Data scientists, social media managers emerge as coveted job titles in advertising today

Job opportunities are growing for data scientists in advertising

New types of advertising jobs are shaping and impacting the industry on both the creative and business side as never before.

Data scientists are entering advertising in increasing numbers, a recent report by CareerCast cited, with agencies and corporate creative departments seeking data to shape its strategies.

With a growth outlook of 16% and an annual median salary of $111,260, data scientists are part of the new order in the industry. Additionally, advertising account executives are perceived as a link between clients and the agency and are responsible for the coordination of campaigns, the report suggests.

Job titles and salary range in advertising today

"Careers in advertising often require the ability to quickly absorb new material, listen to problems, offer solutions, distill complex information, and create insights, headlines, and a call to action," said Kyle Kensing, online content editor, at CareerCast. "Clear communication is vital for all jobs in the industry, because part of an advertising professional's work is gaining an understanding of the client's vision, and being able to present it in an actionable and effective manner."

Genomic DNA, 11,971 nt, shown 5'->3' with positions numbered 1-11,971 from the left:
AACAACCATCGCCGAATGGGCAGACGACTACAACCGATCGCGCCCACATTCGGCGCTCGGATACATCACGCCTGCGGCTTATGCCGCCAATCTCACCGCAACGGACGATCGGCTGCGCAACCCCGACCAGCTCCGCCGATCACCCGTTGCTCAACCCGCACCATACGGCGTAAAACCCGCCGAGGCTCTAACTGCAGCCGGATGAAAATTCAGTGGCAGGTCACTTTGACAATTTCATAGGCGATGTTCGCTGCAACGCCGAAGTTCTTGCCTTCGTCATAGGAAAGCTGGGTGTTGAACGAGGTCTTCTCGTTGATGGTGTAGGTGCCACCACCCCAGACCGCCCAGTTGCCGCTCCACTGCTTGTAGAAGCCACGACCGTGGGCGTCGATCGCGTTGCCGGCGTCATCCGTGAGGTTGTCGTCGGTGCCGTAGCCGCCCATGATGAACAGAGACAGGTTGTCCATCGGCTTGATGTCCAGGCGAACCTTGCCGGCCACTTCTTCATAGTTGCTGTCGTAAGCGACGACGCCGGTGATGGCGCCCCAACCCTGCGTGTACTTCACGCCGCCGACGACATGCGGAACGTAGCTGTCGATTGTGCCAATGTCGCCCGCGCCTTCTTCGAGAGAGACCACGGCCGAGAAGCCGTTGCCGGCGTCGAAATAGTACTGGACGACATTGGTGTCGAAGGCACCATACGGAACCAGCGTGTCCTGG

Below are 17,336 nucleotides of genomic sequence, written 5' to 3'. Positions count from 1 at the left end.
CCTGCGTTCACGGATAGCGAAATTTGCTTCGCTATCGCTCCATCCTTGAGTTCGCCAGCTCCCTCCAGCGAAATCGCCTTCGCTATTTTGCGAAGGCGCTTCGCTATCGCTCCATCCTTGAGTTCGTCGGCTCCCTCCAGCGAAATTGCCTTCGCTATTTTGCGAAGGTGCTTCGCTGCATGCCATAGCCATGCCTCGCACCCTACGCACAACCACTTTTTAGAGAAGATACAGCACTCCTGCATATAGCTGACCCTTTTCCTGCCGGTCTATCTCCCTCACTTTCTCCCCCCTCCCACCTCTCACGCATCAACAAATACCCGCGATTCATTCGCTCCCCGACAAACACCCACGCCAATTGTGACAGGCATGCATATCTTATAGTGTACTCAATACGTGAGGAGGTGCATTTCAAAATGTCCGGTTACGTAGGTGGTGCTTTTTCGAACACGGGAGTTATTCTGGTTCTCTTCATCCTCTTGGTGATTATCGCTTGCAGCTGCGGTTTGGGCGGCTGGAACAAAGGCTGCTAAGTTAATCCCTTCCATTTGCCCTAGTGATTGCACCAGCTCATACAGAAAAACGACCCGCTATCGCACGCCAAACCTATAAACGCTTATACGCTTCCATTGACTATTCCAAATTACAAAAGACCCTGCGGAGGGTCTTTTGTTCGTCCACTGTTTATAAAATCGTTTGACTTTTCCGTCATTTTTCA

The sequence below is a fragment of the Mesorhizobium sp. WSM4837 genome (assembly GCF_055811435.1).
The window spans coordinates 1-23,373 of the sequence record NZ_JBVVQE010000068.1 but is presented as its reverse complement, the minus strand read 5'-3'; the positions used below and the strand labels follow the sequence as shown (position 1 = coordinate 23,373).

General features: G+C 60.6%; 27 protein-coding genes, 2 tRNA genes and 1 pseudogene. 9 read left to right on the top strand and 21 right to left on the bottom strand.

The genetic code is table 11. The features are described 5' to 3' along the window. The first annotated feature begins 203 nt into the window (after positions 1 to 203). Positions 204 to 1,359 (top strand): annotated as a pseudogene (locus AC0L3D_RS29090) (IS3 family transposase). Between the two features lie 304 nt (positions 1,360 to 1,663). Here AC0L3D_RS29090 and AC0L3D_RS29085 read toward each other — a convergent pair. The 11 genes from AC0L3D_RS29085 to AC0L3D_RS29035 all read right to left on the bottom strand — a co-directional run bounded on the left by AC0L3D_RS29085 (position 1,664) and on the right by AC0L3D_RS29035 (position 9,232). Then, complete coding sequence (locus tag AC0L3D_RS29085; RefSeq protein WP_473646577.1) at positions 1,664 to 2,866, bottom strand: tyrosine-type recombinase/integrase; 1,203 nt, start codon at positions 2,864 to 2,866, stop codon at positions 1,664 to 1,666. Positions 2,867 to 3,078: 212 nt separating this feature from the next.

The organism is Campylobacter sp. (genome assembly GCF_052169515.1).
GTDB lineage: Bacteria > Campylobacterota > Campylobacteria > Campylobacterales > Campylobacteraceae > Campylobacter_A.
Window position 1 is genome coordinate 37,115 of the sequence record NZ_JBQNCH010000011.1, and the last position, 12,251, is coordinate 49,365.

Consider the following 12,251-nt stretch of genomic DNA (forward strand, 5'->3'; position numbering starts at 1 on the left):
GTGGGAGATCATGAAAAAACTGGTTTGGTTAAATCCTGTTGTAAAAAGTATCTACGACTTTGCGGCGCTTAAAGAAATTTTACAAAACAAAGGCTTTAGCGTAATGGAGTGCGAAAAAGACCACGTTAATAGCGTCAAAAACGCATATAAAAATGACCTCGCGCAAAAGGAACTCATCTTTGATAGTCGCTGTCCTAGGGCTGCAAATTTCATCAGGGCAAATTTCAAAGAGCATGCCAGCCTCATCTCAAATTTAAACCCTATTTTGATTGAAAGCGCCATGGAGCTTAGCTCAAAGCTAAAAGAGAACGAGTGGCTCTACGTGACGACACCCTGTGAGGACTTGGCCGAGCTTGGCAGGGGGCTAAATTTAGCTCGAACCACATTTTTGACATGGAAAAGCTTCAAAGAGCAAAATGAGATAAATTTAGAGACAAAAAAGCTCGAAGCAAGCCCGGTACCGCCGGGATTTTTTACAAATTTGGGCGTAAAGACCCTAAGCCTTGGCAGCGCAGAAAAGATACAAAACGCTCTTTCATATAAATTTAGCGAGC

Certain skills are essential to break into and succeed in the advertising industry.

The social media manager is another hot advertising job, responsible for helping corporations and advertisers reach the right audience through platforms like Facebook and Twitter, smartphones and tablets.

Multimedia artists are also in high-demand, according to the report, from graphical design for print, to animations for television, and responsive images for the growing base of users accessing content on their phones. Further, content marketing is an increasingly popular way for businesses and service providers to reach potential customers they might otherwise miss. Written content is a great way to keep an audience engaged and entertained while touting a product or service's benefits.

"Clear communication and listening are vital, because part of an advertising professional's work is gaining an understanding of the client's vision, and being able to present it in an actionable and effective manner,” according to Michael Piperno, executive vice president of Imbue Creative in Lambertville, New Jersey in the report. “Bringing a vision to life and reaching an audience of potential customers for a client make up some of the specific career paths available in advertising.”

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Laurie Fullerton

Laurie Fullerton is a writer based in Boston, MA with a background in business, sports, community, medical and travel writing. She has been a newspaper editor in the Boston-area, a sports writer covering yacht racing and a community reporter. She has been reporting for The Drum since October 2015.

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